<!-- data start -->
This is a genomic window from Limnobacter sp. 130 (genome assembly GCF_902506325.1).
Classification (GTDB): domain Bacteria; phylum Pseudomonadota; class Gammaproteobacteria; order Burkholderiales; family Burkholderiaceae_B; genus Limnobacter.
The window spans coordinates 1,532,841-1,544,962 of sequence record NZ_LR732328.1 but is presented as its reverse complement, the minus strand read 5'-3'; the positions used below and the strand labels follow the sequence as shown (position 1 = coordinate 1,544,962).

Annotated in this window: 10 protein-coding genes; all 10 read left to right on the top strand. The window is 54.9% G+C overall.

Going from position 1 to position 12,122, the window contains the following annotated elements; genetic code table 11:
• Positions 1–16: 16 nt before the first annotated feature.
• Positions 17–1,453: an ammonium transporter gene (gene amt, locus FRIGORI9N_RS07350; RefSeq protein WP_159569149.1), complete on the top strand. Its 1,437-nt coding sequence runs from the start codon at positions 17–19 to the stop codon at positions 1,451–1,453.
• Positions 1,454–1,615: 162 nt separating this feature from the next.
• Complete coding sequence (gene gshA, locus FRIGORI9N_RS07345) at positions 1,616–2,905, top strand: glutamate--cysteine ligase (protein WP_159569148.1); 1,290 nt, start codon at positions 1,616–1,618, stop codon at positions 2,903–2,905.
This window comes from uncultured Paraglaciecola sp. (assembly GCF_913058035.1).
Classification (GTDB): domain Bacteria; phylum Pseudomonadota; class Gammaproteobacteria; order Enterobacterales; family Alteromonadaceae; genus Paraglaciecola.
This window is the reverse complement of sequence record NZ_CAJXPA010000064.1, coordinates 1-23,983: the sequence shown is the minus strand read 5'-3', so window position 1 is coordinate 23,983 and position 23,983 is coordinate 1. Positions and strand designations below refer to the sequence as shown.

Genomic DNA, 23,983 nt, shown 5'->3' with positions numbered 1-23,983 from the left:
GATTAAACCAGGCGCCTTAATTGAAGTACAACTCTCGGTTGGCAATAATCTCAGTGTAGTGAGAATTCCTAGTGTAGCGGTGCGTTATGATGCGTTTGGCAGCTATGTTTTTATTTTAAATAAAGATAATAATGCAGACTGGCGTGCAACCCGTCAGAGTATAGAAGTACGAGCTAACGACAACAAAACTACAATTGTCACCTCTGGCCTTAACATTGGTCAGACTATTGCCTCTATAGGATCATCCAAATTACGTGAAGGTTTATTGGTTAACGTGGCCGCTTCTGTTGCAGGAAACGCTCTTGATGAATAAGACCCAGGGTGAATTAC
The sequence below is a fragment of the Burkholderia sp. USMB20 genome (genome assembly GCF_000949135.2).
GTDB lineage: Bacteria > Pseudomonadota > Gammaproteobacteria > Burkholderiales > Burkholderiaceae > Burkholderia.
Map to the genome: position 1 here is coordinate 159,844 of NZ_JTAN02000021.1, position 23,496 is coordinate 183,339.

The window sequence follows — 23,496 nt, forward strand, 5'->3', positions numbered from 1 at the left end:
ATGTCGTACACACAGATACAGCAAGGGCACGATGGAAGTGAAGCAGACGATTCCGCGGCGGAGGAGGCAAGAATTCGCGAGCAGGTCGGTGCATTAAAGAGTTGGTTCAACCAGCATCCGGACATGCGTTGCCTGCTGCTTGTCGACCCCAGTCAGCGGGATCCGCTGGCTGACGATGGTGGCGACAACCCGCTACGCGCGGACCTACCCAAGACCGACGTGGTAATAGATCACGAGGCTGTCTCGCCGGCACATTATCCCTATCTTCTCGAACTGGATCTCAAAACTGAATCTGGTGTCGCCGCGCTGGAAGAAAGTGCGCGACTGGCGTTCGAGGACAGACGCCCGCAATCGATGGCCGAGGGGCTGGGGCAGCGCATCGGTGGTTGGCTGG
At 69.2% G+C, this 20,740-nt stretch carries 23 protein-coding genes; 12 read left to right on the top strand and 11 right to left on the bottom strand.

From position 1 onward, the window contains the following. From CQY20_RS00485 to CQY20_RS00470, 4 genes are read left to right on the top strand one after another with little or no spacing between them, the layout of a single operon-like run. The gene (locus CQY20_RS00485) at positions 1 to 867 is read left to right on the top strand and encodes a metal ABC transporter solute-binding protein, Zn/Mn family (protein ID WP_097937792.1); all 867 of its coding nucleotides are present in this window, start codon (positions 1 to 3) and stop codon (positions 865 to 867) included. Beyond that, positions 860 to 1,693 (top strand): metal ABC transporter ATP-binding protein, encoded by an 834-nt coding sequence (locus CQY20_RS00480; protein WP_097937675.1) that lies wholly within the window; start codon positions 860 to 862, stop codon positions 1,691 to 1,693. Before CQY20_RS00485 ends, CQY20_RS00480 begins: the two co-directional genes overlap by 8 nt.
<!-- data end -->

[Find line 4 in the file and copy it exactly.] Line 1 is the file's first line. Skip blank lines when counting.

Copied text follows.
Annotated in this window: 10 protein-coding genes; all 10 read left to right on the top strand. The window is 54.9% G+C overall.